healing

North Korean Defectors: Update on Bo-ah

We informed you earlier this year that a North Korean refugee, “Bo-ah,” was sent off on the Underground Railroad and was well on her way to freedom. Recently, she contacted Crossing Borders and said that she made it to South Korea. She has been through re-education training at South Korea’s school for refugees, Hanawon. Now she is living in Seoul with another North Korean defector. Bo-ah crossed several borders, traversed rivers, climbed mountains and traveled in danger to make it to South Korea. She said that she felt our prayers as she fought her way to freedom.

Bo-ah’s struggles aren’t complete, though she has made it to South Korea. South Korea is now home to more than 25,000 North Korean defectors and many find it difficult to adjust to the modern lifestyle and capitalist society.

Seoul can be overwhelming for the former people of North Korea, people from a country that lives in relative simplicity compared to their southern counterpart. Some North Koreans even share that they are startled by their appliances, which can speak to them. Others are disoriented by the lights. North Korea, with its lack of electricity, becomes pitch black at night.

Though Bo-ah tells us that she is doing fine, she has shared some significant barriers she now has in South Korea. First, because her education in North Korea was only through the third grade. Second, she still longs to reunite with her family.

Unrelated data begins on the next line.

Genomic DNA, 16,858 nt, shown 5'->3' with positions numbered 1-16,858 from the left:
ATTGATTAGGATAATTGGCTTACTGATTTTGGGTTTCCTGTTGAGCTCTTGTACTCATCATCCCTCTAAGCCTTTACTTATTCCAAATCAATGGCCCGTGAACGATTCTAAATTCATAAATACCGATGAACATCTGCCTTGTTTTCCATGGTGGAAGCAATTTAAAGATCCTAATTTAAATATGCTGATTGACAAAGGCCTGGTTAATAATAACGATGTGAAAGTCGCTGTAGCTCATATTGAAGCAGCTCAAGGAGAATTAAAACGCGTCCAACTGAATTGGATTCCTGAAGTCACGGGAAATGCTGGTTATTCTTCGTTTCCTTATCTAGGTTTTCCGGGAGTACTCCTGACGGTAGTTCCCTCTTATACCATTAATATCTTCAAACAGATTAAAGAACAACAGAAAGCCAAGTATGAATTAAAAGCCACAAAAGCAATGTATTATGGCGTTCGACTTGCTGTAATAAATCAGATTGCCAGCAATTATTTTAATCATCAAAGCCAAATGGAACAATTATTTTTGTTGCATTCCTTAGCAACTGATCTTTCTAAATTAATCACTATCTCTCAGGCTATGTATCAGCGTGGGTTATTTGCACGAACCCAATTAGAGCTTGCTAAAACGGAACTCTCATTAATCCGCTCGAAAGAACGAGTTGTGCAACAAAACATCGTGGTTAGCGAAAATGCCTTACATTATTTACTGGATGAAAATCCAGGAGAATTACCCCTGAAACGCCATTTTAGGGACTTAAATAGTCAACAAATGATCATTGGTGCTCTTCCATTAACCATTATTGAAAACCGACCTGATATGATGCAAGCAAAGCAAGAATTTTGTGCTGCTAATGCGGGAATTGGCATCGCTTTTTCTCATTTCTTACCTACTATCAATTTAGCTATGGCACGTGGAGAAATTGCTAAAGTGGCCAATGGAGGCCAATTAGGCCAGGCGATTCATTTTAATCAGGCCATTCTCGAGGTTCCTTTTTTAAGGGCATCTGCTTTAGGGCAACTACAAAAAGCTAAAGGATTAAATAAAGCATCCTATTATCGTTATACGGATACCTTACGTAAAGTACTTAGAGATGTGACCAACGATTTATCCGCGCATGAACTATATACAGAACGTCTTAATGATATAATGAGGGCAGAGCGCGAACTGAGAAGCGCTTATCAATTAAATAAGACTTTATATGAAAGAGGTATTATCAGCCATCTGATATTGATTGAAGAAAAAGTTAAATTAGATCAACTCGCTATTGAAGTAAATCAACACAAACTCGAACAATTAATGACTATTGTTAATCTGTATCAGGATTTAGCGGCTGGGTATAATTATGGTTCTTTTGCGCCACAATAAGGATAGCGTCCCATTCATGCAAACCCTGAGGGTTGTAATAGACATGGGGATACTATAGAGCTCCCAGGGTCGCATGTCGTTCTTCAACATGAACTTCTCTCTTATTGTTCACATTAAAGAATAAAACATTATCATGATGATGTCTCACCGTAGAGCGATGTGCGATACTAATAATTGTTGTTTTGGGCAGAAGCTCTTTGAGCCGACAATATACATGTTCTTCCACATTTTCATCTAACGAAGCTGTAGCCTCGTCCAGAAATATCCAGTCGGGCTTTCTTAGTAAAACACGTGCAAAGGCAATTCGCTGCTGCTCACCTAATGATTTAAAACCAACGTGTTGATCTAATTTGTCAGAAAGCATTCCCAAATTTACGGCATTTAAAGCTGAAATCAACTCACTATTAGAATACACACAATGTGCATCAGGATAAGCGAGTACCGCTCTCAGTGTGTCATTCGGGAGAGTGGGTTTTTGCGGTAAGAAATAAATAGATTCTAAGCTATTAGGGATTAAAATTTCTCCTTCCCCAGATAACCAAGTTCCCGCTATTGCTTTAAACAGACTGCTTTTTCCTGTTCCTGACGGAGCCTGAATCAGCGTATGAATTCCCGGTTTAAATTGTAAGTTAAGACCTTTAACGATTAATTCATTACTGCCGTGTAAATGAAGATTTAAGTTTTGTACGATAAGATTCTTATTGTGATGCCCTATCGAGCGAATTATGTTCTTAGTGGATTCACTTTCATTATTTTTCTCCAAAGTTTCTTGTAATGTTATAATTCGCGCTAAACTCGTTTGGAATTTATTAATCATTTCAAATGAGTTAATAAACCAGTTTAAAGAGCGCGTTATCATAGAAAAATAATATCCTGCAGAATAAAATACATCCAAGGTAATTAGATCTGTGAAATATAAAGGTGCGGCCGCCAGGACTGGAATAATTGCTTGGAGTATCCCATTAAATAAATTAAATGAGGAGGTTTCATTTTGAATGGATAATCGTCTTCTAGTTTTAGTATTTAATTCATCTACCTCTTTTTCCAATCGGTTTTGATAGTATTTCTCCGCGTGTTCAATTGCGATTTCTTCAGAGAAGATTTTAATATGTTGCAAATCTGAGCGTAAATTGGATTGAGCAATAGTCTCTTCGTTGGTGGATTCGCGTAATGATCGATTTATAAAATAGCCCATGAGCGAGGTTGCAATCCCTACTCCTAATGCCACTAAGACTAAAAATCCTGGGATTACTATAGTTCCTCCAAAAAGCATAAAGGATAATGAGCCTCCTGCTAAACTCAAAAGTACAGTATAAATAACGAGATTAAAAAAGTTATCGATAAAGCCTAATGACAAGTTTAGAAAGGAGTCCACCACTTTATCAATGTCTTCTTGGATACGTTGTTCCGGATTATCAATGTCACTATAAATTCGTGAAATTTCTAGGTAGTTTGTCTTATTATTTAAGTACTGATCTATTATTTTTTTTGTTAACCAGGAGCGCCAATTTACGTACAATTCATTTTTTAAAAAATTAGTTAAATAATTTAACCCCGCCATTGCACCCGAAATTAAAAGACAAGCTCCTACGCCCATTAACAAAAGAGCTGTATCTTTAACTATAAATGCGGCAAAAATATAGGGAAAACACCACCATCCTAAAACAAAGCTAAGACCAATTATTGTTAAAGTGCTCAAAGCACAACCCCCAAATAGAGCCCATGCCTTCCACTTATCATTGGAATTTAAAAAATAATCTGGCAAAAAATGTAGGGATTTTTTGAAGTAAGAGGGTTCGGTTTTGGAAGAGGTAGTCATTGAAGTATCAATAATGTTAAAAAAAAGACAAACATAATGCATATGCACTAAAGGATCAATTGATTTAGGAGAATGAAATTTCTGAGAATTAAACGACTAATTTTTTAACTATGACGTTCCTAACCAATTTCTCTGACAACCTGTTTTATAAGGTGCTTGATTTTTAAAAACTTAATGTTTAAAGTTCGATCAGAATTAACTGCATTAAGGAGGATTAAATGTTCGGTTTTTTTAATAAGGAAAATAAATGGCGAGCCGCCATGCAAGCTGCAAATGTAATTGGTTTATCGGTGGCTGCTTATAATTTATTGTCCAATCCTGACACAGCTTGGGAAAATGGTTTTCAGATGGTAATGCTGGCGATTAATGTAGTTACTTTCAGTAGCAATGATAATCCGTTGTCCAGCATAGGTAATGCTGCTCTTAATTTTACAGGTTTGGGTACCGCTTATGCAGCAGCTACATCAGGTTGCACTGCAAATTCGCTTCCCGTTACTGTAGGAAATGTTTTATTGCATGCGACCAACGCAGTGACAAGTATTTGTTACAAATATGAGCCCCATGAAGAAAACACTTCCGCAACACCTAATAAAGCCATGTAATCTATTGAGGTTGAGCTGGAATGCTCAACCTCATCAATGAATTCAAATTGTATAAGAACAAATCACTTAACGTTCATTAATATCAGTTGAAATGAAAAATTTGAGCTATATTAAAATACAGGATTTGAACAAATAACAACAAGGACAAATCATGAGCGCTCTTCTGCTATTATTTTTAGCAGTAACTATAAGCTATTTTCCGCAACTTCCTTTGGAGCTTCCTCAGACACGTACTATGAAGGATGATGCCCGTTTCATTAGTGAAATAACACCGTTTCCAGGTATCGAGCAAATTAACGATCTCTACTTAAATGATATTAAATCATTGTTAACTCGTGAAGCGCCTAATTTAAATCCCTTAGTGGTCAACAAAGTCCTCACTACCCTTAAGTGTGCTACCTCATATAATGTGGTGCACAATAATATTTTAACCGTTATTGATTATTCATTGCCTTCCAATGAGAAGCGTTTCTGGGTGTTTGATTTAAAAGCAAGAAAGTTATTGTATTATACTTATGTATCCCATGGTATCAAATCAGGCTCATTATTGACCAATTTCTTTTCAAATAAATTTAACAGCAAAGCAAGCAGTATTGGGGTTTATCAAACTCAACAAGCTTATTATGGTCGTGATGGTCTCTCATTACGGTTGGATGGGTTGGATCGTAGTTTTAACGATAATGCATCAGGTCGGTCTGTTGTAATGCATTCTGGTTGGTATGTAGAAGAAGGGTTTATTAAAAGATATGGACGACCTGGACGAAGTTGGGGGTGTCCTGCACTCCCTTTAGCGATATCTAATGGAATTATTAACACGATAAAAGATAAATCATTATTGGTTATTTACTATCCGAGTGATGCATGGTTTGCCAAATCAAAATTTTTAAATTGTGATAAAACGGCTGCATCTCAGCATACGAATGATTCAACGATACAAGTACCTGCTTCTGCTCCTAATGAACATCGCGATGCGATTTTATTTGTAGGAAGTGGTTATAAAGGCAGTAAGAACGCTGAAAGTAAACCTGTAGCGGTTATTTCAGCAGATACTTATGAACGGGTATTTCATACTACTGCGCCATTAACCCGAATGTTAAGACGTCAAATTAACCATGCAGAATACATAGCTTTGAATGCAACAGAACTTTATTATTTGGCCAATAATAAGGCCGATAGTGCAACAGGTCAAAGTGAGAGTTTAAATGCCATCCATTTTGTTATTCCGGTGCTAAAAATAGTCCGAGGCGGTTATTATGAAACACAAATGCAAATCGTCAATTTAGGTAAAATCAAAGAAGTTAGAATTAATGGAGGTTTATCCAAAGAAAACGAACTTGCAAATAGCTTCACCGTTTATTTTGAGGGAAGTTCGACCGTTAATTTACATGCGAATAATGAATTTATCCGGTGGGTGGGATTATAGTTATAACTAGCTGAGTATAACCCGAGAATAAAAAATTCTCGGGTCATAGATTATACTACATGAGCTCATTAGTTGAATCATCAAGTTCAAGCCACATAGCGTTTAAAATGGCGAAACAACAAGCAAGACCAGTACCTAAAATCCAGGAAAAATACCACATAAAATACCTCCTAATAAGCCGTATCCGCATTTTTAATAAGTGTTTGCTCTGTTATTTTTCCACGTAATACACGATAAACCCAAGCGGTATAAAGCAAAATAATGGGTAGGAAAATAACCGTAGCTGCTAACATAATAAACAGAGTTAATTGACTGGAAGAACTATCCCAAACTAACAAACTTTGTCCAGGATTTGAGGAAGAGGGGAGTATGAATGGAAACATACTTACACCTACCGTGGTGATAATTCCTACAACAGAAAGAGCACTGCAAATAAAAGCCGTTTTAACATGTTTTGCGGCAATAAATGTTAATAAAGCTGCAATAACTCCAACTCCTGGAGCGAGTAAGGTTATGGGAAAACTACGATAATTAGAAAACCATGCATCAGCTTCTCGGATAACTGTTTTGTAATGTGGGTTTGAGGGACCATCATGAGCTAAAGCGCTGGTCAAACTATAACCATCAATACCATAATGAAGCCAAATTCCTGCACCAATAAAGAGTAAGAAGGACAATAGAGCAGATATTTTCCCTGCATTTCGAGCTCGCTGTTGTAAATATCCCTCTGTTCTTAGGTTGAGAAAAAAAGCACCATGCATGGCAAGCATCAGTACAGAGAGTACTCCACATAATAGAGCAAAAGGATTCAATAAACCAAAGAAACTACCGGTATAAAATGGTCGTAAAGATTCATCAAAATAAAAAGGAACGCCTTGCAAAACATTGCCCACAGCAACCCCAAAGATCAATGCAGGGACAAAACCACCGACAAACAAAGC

Just ten years ago, when a North Korean moved to South Korea, it was like they were saying goodbye to your family forever. Today, this is not the case. Through couriers that operate in China and North Korea, defectors like Bo-ah can send messages, money and other items to their remaining relatives.

Andrei Lankov, one of the world’s most respected scholars on North Korea, wrote that 49 percent of all North Korean defectors send money back home through illegal channels. Many send money to get their families out of the country.

Though Bo-ah would like to purchase freedom for her family, she doesn’t have the means nor does she have the education to get a higher-paying job to pay for it.

Until then, she chips away at her studies hoping that one day she will be reunited with her family. Please pray for Bo-ah and the thousands of other refugees who long to see their loved-ones again. Pray for her as she goes to school and church that she would find hope in Christ, despite the sadness of missing her family.

Prayer for North Korean Orphans: A Process of Healing

In the past two weeks, Crossing Borders has been in constant motion as we opened booths at the Glenview Farmers Market and the GKYM conference. Because of this opportunity, we were able to share and speak to many people about North Korean orphans and refugees we serve. In response, we are overwhelmed by the interest, support and generosity many of you have shown toward our ministry and thank everyone who took the time to speak with us. Thank you for making our booths a success and we hope to be connecting with you in person again soon. As you pray with us this week we ask that you lift up our North Korean orphans and refugees who have, over time, displayed a miraculous process in healing from their traumatic experiences. We know that this has only been possible with the work of God and every one of us at Crossing Borders can speak to witnessing God's hands in the lives of many of the refugees and orphans we help.